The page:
The firsts to address a resource management solution for energy sustainability issue of moving platforms was the authors in [20][21][22], through which the staying-alive strategy is proposed to send a mobile platform autonomously to a charging station after completing a task. In [23], the authors have considered a topological map with dynamic energy evaluation between different locations. Travel Salesman Problem (TSP) and Tabu-search methods are used for minimum energy route generation considering charging station docking as part of the planning. The issue with this method is that the exact trajectory is unknown. The trajectory is not represented in a grid map with obstacles, so the physical constraints are not fully represented. Another planning type is the coverage planning. It consists in generating a path on which the mobile platform has to cover a maximum point of the free space. Collecting material in several end lines is an example among others. In [24], they proposed a Battery-Constrained Sweep planning algorithm that uses any arbitrary geometry layouts with charging stations to extend the coverage area of the autonomous platform.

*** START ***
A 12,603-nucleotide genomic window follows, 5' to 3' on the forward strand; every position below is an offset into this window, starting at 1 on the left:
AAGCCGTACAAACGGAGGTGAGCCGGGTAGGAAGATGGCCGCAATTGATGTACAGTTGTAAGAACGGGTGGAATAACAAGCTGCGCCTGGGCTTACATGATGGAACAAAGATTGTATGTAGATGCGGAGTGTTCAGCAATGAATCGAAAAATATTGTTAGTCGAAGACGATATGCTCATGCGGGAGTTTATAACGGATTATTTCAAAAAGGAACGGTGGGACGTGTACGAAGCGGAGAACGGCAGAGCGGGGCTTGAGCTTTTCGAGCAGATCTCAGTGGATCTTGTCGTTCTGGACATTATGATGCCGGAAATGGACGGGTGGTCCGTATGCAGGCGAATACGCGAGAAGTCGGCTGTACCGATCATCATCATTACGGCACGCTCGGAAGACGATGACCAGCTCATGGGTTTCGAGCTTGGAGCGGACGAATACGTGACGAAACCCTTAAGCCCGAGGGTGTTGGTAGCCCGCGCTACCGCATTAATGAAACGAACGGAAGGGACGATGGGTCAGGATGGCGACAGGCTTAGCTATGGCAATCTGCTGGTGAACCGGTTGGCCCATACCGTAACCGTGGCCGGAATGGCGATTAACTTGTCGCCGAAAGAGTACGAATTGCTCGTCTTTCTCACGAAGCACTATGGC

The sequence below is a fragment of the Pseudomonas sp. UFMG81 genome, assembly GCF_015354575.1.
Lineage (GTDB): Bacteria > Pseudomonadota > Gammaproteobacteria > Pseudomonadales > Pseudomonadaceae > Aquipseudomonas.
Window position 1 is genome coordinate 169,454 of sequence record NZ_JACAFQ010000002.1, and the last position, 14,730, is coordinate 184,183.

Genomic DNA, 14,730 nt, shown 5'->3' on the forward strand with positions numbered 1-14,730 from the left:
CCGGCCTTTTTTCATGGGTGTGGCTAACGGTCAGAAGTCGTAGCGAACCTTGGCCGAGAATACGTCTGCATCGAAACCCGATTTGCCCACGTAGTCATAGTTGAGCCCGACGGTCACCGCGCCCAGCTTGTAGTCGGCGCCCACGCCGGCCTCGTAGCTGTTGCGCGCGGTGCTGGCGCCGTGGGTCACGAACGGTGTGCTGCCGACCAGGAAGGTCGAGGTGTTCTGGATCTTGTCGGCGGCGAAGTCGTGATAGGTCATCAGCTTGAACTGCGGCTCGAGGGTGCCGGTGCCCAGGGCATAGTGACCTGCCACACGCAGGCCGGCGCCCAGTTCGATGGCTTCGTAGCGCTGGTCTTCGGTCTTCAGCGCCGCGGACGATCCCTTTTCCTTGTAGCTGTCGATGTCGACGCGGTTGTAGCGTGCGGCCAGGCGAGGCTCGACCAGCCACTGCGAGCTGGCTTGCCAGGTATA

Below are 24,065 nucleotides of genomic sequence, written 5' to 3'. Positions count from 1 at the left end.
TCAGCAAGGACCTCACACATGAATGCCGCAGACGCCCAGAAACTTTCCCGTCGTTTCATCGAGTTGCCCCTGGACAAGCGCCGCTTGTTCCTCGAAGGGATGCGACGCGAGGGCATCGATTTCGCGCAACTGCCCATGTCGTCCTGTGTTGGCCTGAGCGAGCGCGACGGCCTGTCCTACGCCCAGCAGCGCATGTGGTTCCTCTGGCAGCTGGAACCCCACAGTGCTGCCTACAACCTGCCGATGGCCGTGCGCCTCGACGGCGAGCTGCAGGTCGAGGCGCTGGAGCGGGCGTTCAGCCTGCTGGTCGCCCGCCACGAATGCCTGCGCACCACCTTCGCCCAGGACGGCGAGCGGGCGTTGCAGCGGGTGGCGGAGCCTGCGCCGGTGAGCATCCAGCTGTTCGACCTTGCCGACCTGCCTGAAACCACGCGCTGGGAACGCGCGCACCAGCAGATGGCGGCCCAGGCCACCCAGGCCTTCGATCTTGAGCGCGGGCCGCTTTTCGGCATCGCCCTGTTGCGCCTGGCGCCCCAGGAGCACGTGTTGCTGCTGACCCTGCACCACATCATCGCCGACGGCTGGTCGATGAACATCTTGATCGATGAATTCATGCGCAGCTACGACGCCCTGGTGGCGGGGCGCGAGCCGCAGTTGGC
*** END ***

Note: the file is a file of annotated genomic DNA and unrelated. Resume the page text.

Several algorithms have been proposed to minimize the energy consumption path planning problem. Efficient trajectory is influenced by better quality of paths. Path smoothness is also an important aspect of planning energy-efficient trajectory. In [25], the authors proposed an optimal smooth and minimal energy trajectory by minimizing the normal and tangential acceleration variation over an interval of time. The work presented in [26] compares trajectories in terms of energy consumption. Dubins curves are used to link a set of waypoints considering the ground resistance. Compared to A* with Bézier curves smoothing proposed in [27], the algorithm has proven that optimum turning radius limits the energy consumption during rotations. The energy optimal motion profiles are highlighted in [28]. The article shows that bounding the instantaneous velocity of the platform as a function of the turning radius.